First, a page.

Friday, February 18, 2011

In defense of Neighbor to Neighbor

In response to the attacks on N@N in the T&G comments


So what's democracy? Is is a system of voting? A set of rules? A way of legitimizing the rule of the rich and powerful with a public sign-off?

Or is democracy about the rule of the people? Maybe even "by the people, for the people?"

Because if that's what democracy is we've drifted a long, long way away from it. Most of the working people in Worcester, immigrants and native English speakers alike, don't bother to vote any more, and will tell you flat out it's because they don't think their vote makes a difference. The people they elect can't or won't do what they promise, and then they forget about us.

And who can blame them for thinking that? We send people - mostly good people - off to City Hall, Beacon Hill, Washington, yet things keep getting worse. And many of them do get sucked into the system and lose track of what's real out here.

So is that democracy?

Democracy - to be real - has to be much more than voting. Voting is maybe 10% of it. It requires people being organized to support their neighbors, standing with each other, looking out for each other and defending each other. Democracy is not just politicians having to go to the people for their votes, but having to answer to the people for what they do - and being held accountable, not just every two or four years, but every time they come home.

And democracy is about people looking out for sick and aged neighbors, organizing a neighborhood watch, making sure teens have something useful to do and guiding them. Stopping an unfair eviction and turning out to demand the hospital give a life-saving treatment to a neighbor. Making sure no one goes hungry or freezes.

And then it's neighbors making sure their neighbors get to the polls and know how to vote for the candidate they've all agreed on.

That's who Neighbor to Neighbor is. They are the beating heart of our dying democracy, struggling to fan it back to life. If they made mistakes - I don't know - they were not corrupt ones.

Saturday, February 12, 2011

Throw-away kids

In response to T&G article today on soaring youth homelessness and a bunch of stupid comments about blaming the kids and punishing them or washing our hands of them or what do you want to do shoot them all? I wrote and posted this:


This is a nightmare situation if you only look up close. Parents can't raise their kids right, they get taken away and put in foster care, foster parents can't handle them because they're angry and resentful and don't trust anyone so they get moved from home to home until they're 18 and then they're essentially put out in the street with an 8th grade education and no ability to hold the jobs that are out there, which don't pay enough to support an apartment and transportation anyway, even if they can get and hold one, and about the only things they can do that will earn enough are illegal things, which pay enough *because* they are illegal except they wind them up in prison where they get brutalized and usually raped but get a good education in doing illegal things better and then they're out on the street again with a CORI and still no skills - but they can still look for love, love they have to find, even they don't believe they can ever have it and can't accept it when they get it but they have to find love and they have to find the family they never had and do right all the things their parents and foster parents did wrong even though they have no idea or ability how .. but at least they can make babies and make a world where they can get and give love - until the baby starts screaming because they can't feed it or can't pay attention to what its trying to tell them or can't watch it all the time while they're trying to hustle up some bread so they get angry and abusive and maybe even start hitting and torturing the poor thing because it's driving them totally crazy - and so the State steps in and takes it away and puts it in foster care.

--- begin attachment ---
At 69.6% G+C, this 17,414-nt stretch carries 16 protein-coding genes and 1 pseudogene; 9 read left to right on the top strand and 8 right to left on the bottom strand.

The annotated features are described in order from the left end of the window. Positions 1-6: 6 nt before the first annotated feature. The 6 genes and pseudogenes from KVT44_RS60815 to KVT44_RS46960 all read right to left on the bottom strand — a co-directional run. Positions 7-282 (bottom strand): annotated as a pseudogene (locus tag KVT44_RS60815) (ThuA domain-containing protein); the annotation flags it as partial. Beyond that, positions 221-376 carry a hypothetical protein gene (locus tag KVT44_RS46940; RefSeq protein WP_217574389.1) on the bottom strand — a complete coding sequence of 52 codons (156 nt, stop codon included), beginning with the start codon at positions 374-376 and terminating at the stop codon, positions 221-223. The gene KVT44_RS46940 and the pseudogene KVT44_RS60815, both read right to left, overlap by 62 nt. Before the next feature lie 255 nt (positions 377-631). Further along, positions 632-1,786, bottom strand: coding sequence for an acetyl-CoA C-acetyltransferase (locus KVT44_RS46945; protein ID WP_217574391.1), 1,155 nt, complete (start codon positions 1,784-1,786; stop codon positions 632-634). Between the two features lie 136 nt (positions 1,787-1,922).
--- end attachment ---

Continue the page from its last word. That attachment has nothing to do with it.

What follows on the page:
So folks, what are we going to do about that?

The starting place is jobs. Good jobs at decent pay doing things that don't require much skill, like making things in a factory or growing vegetables.

Can't be done? All the jobs are high tech or they're in China or Mexico? Well we'd better think again. We need those jobs here. Now. Millions of them.

We're consuming all this stuff that's made in other countries, paying for it in dollars that are only accepted as being worth anything because the US has 700 foreign military bases and 2/3 of the world's nuclear bombs and an infrastructure of control mechanisms ranging from the Special Forces death squads to the "Endowment for Democracy" inserted deep into the fabric of almost every country on earth, and what has it gotten us? A hollowed out country which doesn't make its own stuff, and a people with not enough to do. You can fix the schools and fix the foster care system and fix the courts and fix the jails and it won't fix the problem if there's no jobs there that the young people are prepared to do - and if we got them all college degrees then there wouldn't be enough of those jobs. There aren't now.